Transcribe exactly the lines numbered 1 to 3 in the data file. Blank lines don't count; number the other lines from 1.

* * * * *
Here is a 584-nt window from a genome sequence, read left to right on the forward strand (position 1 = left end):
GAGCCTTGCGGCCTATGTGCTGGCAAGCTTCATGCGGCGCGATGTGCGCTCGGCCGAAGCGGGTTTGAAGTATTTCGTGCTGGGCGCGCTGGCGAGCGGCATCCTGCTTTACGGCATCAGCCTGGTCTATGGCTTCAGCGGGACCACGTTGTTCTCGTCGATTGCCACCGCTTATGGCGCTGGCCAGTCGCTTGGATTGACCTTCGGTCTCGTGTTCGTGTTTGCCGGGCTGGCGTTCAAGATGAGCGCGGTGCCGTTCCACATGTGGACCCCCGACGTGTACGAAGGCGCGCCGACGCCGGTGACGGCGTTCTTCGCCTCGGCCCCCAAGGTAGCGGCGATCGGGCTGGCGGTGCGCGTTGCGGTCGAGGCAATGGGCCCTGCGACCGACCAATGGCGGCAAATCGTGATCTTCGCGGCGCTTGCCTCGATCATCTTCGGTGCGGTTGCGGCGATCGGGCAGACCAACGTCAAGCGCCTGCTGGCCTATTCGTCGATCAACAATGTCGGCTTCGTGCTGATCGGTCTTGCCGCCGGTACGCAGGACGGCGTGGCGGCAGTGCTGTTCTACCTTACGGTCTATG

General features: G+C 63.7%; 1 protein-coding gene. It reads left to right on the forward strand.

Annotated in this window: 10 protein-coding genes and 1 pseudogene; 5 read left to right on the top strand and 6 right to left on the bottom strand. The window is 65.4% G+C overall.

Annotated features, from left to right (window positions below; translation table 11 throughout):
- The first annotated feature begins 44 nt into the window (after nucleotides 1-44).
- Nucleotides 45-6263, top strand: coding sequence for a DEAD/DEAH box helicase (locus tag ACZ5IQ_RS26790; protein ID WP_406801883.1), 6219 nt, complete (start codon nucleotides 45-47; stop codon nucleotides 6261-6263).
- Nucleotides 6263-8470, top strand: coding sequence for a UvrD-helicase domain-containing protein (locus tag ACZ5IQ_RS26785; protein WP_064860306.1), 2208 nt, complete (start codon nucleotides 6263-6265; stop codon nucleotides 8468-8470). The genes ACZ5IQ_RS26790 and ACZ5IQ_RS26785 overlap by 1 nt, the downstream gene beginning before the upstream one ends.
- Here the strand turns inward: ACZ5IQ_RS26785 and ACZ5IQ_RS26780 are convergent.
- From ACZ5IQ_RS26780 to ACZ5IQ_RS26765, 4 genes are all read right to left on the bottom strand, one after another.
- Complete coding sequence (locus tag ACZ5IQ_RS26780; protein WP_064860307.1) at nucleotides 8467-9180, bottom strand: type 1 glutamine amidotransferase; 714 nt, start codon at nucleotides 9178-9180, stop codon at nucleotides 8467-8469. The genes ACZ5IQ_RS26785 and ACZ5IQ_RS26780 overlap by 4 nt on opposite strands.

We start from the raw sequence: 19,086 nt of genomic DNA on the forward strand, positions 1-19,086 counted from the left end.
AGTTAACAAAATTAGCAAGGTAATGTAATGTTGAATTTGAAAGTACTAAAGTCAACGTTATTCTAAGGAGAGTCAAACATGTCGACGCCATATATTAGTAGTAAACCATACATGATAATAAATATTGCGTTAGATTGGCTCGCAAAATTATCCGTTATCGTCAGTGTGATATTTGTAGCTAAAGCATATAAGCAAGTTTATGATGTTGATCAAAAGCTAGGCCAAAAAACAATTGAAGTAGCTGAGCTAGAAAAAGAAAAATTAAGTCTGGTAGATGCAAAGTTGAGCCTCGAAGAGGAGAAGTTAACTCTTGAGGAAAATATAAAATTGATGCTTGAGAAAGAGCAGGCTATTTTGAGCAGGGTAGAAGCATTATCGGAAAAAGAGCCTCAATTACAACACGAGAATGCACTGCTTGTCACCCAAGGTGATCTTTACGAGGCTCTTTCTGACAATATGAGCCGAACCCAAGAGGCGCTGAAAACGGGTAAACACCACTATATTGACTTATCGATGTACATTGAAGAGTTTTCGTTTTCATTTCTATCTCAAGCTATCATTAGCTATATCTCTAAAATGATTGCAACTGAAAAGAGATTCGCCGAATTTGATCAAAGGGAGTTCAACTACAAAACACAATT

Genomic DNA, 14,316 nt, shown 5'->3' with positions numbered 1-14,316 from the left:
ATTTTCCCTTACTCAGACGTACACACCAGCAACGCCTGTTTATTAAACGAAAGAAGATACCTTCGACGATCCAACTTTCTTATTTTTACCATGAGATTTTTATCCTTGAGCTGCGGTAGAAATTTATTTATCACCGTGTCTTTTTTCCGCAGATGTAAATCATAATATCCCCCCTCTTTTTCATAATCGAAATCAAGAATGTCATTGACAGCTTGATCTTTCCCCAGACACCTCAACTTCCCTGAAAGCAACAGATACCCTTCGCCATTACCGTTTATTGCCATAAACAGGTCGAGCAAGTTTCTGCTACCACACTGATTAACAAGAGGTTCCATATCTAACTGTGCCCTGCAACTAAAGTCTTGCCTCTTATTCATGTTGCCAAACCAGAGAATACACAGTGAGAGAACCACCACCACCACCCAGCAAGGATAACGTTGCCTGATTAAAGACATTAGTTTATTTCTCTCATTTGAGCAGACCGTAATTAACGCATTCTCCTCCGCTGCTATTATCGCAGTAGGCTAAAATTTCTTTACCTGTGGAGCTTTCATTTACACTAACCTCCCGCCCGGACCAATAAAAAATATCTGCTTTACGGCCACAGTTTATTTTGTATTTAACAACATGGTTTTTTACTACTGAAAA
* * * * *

Here is a 584-nt window from a genome sequence, read left to right on the forward strand (position 1 = left end):
GAGCCTTGCGGCCTATGTGCTGGCAAGCTTCATGCGGCGCGATGTGCGCTCGGCCGAAGCGGGTTTGAAGTATTTCGTGCTGGGCGCGCTGGCGAGCGGCATCCTGCTTTACGGCATCAGCCTGGTCTATGGCTTCAGCGGGACCACGTTGTTCTCGTCGATTGCCACCGCTTATGGCGCTGGCCAGTCGCTTGGATTGACCTTCGGTCTCGTGTTCGTGTTTGCCGGGCTGGCGTTCAAGATGAGCGCGGTGCCGTTCCACATGTGGACCCCCGACGTGTACGAAGGCGCGCCGACGCCGGTGACGGCGTTCTTCGCCTCGGCCCCCAAGGTAGCGGCGATCGGGCTGGCGGTGCGCGTTGCGGTCGAGGCAATGGGCCCTGCGACCGACCAATGGCGGCAAATCGTGATCTTCGCGGCGCTTGCCTCGATCATCTTCGGTGCGGTTGCGGCGATCGGGCAGACCAACGTCAAGCGCCTGCTGGCCTATTCGTCGATCAACAATGTCGGCTTCGTGCTGATCGGTCTTGCCGCCGGTACGCAGGACGGCGTGGCGGCAGTGCTGTTCTACCTTACGGTCTATG

General features: G+C 63.7%; 1 protein-coding gene. It reads left to right on the forward strand.